How to cope with Social Anxiety at University

Before I offer any advice or coping strategies, it is important to know that one in four people suffer from a mental illness. This means that it is highly likely for you or someone you know to be struggling with anxiety. If you feel that you do not have social anxiety but there is someone you know that does, then I suggest that you research it and try to understand or sympathise with how others may be feeling. For those of you who feel you may suffer from social anxiety, it is essential for you to talk to either a GP or a counsellor. Yet, if symptoms persist or you haven’t been given the answer you were looking for, then always seek a second or even third opinion.

Starting at University can be one of the most stressful times of your life, especially if you are living away from home, because it is something you have never experienced before. For those who are dealing with social anxiety it may feel like your worst nightmare, however, it is vital that you never let this take over your life. There are three steps to remember when trying to cope with anxiety: firstly learn to challenge unhelpful thoughts such as “I’m not good enough” or “they will think I’m weird” and replace those with calming thoughts like “everything is going to be okay”; secondly reduce the focus of worrying about what others may think of you during social interactions, and instead focus on what others are discussing and how you could contribute; then lastly refrain from using avoidance behaviours when confronted with a difficult situation and actually attempt to gradually tackle your fears.

The most important step in this new chapter of your life is to take new opportunities, either by joining a society that interests you or by introducing yourself to the person next to you in a lecture. However, do not try to do too much, too fast, as this may make you feel more anxious and the best way to build up your confidence is to go at your own pace. If, at any point during your time at university, you find yourself in a situation that is uncomfortable or makes you feel distressed then you must remove yourself or just walk away. There are many relaxing techniques you can use to calm yourself down (for example using Complete Relaxation on your phone which is free on the App Store) or by simply doing anything you enjoy; my personal favourites are having a cup of tea or reading a book, but this can be anything that makes you happy.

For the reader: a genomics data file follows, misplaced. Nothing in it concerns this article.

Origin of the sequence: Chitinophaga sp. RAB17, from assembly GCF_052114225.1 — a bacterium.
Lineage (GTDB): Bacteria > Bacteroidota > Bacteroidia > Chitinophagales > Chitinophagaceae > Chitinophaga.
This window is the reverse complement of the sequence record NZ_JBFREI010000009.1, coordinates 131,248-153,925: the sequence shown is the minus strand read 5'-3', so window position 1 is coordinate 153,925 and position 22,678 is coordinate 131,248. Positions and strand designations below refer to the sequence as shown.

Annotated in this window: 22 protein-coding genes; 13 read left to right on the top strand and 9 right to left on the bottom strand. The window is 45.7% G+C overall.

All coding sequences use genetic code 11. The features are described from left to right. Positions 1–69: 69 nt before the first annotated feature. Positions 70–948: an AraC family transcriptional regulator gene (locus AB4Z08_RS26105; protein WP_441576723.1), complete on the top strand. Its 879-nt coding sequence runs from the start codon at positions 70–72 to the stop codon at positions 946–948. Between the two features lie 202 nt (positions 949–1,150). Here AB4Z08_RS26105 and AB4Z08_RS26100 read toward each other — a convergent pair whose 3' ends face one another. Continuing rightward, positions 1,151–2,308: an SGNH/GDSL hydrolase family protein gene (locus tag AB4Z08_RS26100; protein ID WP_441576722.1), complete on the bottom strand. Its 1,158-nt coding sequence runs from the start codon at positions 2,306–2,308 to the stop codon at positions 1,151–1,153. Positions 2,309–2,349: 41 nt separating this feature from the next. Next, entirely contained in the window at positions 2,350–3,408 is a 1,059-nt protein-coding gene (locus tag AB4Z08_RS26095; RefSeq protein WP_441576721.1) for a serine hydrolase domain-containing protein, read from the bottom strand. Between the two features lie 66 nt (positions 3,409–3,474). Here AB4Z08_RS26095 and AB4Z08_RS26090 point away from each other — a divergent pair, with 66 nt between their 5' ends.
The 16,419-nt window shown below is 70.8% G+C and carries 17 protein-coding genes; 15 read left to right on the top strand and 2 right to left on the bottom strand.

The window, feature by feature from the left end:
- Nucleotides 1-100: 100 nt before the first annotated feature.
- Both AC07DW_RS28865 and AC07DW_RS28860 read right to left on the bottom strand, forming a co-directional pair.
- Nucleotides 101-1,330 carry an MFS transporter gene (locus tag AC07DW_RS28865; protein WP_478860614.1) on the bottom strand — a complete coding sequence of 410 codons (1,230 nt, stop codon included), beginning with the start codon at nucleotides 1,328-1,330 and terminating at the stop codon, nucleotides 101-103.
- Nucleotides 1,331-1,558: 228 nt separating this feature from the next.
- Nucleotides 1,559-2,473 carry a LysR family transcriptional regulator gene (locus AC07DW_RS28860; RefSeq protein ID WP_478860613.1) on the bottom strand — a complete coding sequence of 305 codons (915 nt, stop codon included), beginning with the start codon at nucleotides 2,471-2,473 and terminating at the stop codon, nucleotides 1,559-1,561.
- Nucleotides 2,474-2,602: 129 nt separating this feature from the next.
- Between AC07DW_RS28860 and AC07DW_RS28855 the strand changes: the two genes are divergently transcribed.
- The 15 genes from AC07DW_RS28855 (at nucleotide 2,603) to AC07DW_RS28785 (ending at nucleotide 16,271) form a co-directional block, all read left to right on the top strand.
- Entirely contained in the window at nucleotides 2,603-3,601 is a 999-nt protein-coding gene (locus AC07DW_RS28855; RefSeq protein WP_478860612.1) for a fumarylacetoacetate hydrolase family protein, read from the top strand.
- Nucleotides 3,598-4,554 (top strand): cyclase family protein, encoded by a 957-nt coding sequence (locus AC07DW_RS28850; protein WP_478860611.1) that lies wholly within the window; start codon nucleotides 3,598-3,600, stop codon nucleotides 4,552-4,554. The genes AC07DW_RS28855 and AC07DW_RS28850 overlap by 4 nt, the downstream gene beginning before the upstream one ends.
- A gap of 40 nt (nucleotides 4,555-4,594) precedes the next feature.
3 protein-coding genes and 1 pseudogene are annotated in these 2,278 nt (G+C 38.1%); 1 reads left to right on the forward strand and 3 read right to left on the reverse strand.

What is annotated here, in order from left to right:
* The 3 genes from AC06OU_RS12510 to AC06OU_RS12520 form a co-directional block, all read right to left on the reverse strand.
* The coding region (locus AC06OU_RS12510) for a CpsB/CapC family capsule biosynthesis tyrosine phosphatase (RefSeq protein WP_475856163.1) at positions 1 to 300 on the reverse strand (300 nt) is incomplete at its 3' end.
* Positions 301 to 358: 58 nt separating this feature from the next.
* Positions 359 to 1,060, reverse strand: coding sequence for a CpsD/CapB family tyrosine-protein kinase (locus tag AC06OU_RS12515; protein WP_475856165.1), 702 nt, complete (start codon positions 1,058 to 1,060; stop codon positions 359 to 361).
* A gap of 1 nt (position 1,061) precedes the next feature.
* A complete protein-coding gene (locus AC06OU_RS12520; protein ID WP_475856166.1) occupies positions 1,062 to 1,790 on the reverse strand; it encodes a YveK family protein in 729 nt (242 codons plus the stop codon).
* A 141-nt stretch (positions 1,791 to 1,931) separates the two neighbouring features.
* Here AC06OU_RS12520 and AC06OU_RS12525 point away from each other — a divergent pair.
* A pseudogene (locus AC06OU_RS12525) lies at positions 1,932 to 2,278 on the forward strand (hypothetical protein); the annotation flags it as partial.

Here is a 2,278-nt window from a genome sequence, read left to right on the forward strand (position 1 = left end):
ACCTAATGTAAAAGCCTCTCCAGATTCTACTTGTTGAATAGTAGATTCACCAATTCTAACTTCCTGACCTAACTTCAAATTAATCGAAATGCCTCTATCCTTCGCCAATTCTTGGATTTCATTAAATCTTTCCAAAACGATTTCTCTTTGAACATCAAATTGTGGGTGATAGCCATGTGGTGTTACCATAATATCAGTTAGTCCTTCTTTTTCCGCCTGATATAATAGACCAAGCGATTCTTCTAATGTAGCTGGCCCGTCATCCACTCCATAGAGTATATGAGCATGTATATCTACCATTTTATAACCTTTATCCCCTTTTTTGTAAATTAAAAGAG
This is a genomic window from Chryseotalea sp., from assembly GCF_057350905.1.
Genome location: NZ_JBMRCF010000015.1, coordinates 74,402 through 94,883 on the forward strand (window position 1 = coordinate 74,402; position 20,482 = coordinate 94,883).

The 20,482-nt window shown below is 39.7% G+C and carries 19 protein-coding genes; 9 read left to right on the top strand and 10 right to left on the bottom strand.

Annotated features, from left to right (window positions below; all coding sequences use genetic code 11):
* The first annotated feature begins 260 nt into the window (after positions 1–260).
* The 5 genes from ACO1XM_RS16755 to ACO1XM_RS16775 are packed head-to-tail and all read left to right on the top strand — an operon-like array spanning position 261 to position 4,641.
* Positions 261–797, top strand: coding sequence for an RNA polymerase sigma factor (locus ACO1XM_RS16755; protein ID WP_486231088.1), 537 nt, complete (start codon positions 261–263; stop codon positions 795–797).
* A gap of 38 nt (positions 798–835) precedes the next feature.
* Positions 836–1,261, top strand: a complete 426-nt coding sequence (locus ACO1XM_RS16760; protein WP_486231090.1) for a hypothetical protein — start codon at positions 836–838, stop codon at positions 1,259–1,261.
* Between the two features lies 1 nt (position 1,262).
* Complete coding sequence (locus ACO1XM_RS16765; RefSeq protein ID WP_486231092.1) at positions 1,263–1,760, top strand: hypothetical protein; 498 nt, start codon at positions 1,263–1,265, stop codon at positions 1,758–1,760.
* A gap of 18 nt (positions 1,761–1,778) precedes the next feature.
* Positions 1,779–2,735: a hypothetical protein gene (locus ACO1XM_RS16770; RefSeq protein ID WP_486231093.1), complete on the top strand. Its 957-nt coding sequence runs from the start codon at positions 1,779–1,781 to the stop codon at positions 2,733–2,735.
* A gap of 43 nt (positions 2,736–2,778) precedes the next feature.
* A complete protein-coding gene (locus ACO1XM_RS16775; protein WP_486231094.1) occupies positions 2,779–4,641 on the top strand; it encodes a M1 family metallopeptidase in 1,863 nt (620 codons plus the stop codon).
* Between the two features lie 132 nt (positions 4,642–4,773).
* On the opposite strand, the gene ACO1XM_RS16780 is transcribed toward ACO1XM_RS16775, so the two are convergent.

If, after reading this, you feel you still need help with trying to cope with social anxiety then there are many organisations, including the two mentioned below, you can get in touch with.

Anxiety UK (Phone: 08444 775 774 Website: http://www.anxietyuk.org.uk/), a charity which provides support and services to those with anxiety problems.

Living Life to the Full (Website: http://www.llttf.com/) , an online life skills course to help tackle some of the problems we face from time to time.

By Joana Alemany Bird

(Image from www.uniworldnews.org)

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